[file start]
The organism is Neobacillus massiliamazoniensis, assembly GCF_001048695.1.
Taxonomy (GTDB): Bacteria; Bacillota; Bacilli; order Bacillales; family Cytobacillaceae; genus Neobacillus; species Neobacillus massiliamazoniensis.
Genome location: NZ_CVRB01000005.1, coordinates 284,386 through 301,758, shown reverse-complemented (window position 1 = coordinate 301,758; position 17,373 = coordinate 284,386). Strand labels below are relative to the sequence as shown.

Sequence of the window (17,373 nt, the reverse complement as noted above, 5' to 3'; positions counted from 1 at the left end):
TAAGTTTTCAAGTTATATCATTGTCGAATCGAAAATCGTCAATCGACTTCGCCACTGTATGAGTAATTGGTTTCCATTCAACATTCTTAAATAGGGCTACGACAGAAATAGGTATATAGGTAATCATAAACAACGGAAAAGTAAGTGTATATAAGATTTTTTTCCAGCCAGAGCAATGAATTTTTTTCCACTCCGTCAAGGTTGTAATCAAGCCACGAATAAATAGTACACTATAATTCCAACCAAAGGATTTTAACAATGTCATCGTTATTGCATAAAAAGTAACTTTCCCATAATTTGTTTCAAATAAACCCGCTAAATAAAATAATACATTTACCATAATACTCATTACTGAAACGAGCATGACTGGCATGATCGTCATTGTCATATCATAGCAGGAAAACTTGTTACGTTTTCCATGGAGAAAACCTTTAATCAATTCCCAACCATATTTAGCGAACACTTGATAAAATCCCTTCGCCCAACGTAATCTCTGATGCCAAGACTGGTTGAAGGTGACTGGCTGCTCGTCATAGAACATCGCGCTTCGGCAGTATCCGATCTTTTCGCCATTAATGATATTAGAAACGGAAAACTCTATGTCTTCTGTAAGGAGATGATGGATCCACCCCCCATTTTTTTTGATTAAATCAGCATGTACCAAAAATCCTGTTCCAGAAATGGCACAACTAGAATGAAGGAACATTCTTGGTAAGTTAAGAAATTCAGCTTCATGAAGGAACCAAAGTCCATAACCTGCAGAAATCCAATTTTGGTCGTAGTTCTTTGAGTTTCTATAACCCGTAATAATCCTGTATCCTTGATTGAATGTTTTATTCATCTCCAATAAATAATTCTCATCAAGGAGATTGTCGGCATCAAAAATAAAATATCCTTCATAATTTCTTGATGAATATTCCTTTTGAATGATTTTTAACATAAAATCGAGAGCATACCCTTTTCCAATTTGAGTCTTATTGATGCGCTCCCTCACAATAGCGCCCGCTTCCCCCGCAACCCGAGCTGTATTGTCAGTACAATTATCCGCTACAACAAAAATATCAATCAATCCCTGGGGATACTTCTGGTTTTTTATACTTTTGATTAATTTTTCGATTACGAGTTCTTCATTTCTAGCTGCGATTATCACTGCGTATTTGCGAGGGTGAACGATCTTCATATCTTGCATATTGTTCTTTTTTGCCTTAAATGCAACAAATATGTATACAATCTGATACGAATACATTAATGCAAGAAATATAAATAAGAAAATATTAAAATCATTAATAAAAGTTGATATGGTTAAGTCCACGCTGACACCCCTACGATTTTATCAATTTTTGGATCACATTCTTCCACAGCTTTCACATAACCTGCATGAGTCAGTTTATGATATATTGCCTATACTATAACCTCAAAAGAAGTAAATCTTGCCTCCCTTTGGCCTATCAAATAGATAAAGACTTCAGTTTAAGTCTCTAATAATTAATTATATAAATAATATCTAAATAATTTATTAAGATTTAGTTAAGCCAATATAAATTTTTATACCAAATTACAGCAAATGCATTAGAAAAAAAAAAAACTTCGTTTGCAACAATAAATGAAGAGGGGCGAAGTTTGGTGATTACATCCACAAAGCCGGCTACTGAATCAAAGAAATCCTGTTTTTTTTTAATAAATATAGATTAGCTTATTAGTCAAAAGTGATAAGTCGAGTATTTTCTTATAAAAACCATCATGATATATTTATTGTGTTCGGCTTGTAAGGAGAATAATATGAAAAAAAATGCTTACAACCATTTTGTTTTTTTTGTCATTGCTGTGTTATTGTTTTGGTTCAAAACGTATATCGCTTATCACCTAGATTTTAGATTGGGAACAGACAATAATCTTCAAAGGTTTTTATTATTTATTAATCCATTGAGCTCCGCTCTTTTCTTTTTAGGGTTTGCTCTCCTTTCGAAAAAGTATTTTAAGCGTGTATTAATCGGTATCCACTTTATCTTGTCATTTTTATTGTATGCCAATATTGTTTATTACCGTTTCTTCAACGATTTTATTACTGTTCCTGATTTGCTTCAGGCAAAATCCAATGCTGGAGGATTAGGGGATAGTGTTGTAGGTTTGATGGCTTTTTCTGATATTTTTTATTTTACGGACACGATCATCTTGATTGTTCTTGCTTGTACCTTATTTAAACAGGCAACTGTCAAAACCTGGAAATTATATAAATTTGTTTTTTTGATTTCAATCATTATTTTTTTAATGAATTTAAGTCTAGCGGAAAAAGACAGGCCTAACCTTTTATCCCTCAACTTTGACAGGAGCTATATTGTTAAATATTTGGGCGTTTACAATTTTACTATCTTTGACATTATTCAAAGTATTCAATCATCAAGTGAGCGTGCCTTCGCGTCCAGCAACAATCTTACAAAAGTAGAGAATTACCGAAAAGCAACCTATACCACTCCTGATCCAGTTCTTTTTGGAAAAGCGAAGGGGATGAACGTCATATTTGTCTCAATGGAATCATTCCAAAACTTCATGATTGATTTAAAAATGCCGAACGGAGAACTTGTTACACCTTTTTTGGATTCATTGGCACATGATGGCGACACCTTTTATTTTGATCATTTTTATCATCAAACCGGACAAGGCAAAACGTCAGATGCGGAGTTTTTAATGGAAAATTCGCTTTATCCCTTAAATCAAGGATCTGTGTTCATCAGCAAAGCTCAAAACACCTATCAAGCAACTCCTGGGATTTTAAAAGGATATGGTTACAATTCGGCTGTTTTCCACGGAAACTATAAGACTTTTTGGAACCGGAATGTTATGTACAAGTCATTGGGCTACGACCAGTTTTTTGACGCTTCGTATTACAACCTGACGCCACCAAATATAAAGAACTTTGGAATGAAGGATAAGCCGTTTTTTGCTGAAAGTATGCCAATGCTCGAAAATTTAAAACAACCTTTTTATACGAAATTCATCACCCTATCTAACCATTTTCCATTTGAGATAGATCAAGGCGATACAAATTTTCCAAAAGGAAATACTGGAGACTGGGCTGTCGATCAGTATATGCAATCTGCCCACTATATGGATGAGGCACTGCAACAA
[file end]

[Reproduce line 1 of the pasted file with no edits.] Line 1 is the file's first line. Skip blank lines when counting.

The organism is Neobacillus massiliamazoniensis, assembly GCF_001048695.1.